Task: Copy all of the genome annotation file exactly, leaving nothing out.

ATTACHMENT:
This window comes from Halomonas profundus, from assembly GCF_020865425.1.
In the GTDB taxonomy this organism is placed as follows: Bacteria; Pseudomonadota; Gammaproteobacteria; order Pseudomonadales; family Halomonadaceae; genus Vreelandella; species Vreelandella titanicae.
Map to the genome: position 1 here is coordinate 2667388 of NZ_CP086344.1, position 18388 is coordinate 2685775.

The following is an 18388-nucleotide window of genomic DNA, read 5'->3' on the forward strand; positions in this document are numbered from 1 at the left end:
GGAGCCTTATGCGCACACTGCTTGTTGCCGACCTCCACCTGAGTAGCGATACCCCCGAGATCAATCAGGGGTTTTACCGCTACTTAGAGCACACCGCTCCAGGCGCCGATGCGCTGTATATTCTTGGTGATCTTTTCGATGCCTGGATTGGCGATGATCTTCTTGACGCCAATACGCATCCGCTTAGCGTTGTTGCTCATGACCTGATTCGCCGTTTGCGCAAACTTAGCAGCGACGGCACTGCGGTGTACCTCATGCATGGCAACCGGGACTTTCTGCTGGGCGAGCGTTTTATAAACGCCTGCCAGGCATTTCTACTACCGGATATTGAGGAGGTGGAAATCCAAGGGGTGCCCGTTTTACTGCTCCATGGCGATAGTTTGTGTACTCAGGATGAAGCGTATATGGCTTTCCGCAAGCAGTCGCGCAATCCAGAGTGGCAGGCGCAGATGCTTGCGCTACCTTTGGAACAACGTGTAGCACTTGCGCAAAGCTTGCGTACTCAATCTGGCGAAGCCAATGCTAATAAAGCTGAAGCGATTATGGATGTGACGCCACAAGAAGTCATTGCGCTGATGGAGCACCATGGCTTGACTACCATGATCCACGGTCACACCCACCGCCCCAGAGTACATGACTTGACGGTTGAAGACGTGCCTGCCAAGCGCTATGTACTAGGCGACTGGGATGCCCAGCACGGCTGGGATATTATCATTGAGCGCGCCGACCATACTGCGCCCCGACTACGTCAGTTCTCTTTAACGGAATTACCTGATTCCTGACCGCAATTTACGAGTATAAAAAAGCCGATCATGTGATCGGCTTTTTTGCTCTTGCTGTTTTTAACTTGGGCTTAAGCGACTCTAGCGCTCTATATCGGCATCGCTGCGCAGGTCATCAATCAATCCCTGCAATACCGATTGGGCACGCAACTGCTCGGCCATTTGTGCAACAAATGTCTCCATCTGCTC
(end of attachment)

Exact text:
This window comes from Halomonas profundus, from assembly GCF_020865425.1.
In the GTDB taxonomy this organism is placed as follows: Bacteria; Pseudomonadota; Gammaproteobacteria; order Pseudomonadales; family Halomonadaceae; genus Vreelandella; species Vreelandella titanicae.
Map to the genome: position 1 here is coordinate 2667388 of NZ_CP086344.1, position 18388 is coordinate 2685775.

The following is an 18388-nucleotide window of genomic DNA, read 5'->3' on the forward strand; positions in this document are numbered from 1 at the left end:
GGAGCCTTATGCGCACACTGCTTGTTGCCGACCTCCACCTGAGTAGCGATACCCCCGAGATCAATCAGGGGTTTTACCGCTACTTAGAGCACACCGCTCCAGGCGCCGATGCGCTGTATATTCTTGGTGATCTTTTCGATGCCTGGATTGGCGATGATCTTCTTGACGCCAATACGCATCCGCTTAGCGTTGTTGCTCATGACCTGATTCGCCGTTTGCGCAAACTTAGCAGCGACGGCACTGCGGTGTACCTCATGCATGGCAACCGGGACTTTCTGCTGGGCGAGCGTTTTATAAACGCCTGCCAGGCATTTCTACTACCGGATATTGAGGAGGTGGAAATCCAAGGGGTGCCCGTTTTACTGCTCCATGGCGATAGTTTGTGTACTCAGGATGAAGCGTATATGGCTTTCCGCAAGCAGTCGCGCAATCCAGAGTGGCAGGCGCAGATGCTTGCGCTACCTTTGGAACAACGTGTAGCACTTGCGCAAAGCTTGCGTACTCAATCTGGCGAAGCCAATGCTAATAAAGCTGAAGCGATTATGGATGTGACGCCACAAGAAGTCATTGCGCTGATGGAGCACCATGGCTTGACTACCATGATCCACGGTCACACCCACCGCCCCAGAGTACATGACTTGACGGTTGAAGACGTGCCTGCCAAGCGCTATGTACTAGGCGACTGGGATGCCCAGCACGGCTGGGATATTATCATTGAGCGCGCCGACCATACTGCGCCCCGACTACGTCAGTTCTCTTTAACGGAATTACCTGATTCCTGACCGCAATTTACGAGTATAAAAAAGCCGATCATGTGATCGGCTTTTTTGCTCTTGCTGTTTTTAACTTGGGCTTAAGCGACTCTAGCGCTCTATATCGGCATCGCTGCGCAGGTCATCAATCAATCCCTGCAATACCGATTGGGCACGCAACTGCTCGGCCATTTGTGCAACAAATGTCTCCATCTGCTC